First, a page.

Representatives of Cambodia’s agriculture cooperatives yesterday called on the government, financial backers and partners to ensure they have adequate water resources, capital, and market access so they can boost productivity and competitiveness as well as invest in their businesses.
The demand was made at the ‘Eighth National Farmer Forum on the Enhancement of Multi-Stakeholder Engagement to Enable Farmers to Invest in Agriculture,’ held in Phnom Penh.
Yann Srey Yat, a women’s farmer representative and also the president of the Union of Cooperative Agriculture in Battambang, said there are challenges facing farmers that they needed help to overcome.
Ms Srey Yat called for sensible management of water resources.
She pointed to limited knowledge in the community of planning income and expenses, as well as banking and microfinance services, which, she claimed, have excessively high interest rates.
She also accused the government of poorly marketing their products.
Ms Srey Yat also criticised paddy brokers over how they set prices and said supply and quality standards were not always met.
There is still poor cooperation between local authorities, she pointed out, adding that because production costs are high, profits are low.
“We are calling on the many stakeholders to address and solve these issues and challenges so that farmers can invest in the local agriculture sector,” Ms Srey Yat added.
She called on the Network for Development of Food Security and Safety in Cambodia (NDF-C) to deal with these problems, particularly regarding water management and distribution from rivers, streams, community ponds and rainfall which could be used for agriculture.
Ms Srey Yat said she wanted more action to counter the effects of climate change and more help in dealing with regional and global competition, especially regarding protectionist policies, the lack of seedlings to meet market demand, high production costs and a lack of investment in modern agriculture.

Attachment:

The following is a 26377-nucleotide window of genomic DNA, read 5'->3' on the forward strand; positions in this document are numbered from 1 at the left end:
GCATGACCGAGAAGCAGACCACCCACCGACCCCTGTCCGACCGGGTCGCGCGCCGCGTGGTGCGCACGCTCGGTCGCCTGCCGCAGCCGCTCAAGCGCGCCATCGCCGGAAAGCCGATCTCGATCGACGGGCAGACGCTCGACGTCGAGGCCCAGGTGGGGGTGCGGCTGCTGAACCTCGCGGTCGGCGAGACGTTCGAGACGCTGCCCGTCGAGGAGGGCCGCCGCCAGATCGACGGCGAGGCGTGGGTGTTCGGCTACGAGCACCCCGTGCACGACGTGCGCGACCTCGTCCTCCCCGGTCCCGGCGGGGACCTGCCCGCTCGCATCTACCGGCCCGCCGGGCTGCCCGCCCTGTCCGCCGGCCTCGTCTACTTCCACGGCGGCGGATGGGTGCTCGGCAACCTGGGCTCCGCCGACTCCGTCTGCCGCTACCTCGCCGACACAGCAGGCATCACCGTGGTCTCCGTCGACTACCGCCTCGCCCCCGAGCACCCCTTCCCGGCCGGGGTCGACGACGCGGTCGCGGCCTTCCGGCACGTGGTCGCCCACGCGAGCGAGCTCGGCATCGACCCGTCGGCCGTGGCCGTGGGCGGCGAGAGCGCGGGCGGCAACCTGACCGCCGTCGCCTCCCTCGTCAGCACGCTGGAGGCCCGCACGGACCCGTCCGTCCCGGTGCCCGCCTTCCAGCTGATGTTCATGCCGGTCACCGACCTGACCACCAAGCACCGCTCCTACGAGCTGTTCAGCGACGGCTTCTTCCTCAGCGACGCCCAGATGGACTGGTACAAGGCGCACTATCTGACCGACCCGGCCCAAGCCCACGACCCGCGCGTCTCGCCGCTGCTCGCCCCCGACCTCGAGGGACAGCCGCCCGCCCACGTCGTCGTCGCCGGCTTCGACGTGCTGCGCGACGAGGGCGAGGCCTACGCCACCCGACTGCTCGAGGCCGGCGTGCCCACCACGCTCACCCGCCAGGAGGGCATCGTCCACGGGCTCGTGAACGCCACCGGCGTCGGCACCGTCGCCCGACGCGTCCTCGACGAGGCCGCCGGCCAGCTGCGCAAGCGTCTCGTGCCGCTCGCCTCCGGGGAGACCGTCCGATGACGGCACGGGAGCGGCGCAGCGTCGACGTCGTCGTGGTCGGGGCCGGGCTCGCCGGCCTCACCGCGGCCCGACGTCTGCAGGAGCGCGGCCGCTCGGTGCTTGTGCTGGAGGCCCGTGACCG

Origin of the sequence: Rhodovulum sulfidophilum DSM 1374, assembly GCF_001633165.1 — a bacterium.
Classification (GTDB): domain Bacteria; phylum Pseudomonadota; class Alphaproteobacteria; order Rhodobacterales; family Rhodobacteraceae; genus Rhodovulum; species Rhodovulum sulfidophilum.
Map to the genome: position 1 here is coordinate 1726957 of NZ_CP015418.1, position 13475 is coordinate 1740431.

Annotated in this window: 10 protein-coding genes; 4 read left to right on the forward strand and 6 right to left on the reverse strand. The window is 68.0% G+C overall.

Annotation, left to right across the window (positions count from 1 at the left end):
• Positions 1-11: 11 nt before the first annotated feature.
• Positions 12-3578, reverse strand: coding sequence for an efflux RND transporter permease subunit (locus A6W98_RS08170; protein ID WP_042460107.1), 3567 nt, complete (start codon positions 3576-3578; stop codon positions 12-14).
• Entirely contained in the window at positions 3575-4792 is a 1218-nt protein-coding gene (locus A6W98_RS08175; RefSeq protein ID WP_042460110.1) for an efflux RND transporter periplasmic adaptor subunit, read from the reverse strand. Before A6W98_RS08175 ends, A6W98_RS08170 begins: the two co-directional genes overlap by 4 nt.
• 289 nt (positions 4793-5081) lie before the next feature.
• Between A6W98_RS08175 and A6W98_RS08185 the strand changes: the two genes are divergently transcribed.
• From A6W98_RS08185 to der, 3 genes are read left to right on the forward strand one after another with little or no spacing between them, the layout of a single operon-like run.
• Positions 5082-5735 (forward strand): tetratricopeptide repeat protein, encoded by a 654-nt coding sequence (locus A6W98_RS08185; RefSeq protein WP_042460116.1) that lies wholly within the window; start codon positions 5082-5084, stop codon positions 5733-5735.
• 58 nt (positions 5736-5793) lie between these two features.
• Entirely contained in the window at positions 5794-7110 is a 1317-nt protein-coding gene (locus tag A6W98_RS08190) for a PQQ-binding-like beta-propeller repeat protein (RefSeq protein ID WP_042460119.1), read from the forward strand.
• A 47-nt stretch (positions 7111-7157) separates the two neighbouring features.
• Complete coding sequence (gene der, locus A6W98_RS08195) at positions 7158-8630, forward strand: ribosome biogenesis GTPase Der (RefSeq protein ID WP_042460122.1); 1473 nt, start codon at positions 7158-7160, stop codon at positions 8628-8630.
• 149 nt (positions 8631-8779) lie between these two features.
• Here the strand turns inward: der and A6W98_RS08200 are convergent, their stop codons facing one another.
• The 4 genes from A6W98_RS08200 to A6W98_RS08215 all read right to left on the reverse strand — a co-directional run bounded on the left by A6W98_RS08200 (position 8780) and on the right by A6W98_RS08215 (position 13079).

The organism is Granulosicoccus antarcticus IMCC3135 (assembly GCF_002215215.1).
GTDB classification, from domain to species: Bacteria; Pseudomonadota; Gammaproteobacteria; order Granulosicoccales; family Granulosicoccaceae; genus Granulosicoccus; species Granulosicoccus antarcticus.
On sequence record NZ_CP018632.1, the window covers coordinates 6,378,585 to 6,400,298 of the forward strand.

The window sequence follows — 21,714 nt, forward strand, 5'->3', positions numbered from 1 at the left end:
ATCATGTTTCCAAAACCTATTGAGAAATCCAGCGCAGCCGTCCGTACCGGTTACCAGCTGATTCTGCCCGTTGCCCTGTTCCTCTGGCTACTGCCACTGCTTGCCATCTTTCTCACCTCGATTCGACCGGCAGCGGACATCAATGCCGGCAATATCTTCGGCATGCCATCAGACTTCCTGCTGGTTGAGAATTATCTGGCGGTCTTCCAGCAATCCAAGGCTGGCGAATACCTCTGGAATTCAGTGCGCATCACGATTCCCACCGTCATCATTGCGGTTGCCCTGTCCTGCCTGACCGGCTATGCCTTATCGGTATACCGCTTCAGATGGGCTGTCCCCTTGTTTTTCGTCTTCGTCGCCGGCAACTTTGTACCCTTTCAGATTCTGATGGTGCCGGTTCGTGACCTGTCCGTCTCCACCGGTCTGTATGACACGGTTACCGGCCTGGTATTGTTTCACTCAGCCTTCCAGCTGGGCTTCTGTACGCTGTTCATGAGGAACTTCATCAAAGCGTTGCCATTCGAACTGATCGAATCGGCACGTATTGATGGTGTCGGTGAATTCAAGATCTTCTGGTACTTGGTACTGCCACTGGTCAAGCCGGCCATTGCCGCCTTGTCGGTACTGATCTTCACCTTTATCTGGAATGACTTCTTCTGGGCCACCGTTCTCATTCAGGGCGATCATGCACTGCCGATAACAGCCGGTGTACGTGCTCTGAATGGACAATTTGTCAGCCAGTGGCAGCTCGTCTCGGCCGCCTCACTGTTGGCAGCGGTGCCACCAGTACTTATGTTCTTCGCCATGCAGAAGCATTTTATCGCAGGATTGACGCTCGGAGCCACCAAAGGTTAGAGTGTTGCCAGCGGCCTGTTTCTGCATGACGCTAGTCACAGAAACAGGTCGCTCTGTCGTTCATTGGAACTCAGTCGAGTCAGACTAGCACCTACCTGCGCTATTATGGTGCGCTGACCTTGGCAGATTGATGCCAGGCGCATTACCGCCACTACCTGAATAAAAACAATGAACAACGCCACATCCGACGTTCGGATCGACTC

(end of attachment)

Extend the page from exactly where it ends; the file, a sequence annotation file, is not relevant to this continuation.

Nongovernmental Forum Executive Director Tek Vannara said yesterday’s platform aimed to help farmers share views and discuss challenges with relevant stakeholders to find solutions.
Mr Vannara said engaging with stakeholders on cooperation and updating them on support methods and mechanisms will boost the agribusiness sector.
“The agriculture sector employs about 36.4 percent of the workforce across the country. That’s 3.1 million jobs. However, this sector faced many issues including low productivity, infrastructure support, irregular supplies both in quality and amount, limited market access, changing commodity prices and climate change,” Mr Vannara said.
He said the agricultural-commercialisation sector and sustainability needed boosting, as did production and the value chain. This requires participation from the private sector, producers and microfinance institutions, as well as infrastructure development, law implementation, policy support, and the capacity to increase agricultural production for local markets and exports.
Song Saran, president of the Cambodia Rice Federation (CRF), said it had two main missions: to increase exports of milled rice to 1 million tonnes by 2022 and to find ways to raise farmers’ profits sustainably and inclusively.
He said the CRF will help to improve productivity and farming and milling techniques, lower costs of production and improve the export process while upholding the highest ethical standards in all dealings with stakeholders.
“Our strategy is to push for 1 million tonnes of rice exports by 2022, starting from 750,000 tonnes in 2020, increasing the value from $400 million to $600 million per year, and strengthening the Cambodian rice brand Maly Angkor, the premium fragrant rice variety,” Mr Saran said.
“The association will also expand and strengthen the foreign market in the EU, China, Asean and other countries, including Australia, prepare contracts between agriculture cooperatives and rice millers and push farmers to become agri-entrepreneurs.”
He added that the association will build a strong partnership with the government to manage and prepare the irrigation system and seek funding to help the agriculture cooperatives, rice millers and rice exporters.
“We will also help farmers improve their effectiveness on data management, pricing, technology, fair trade, the implementation of the rice blockchain and sustainable rice platforms,” he said.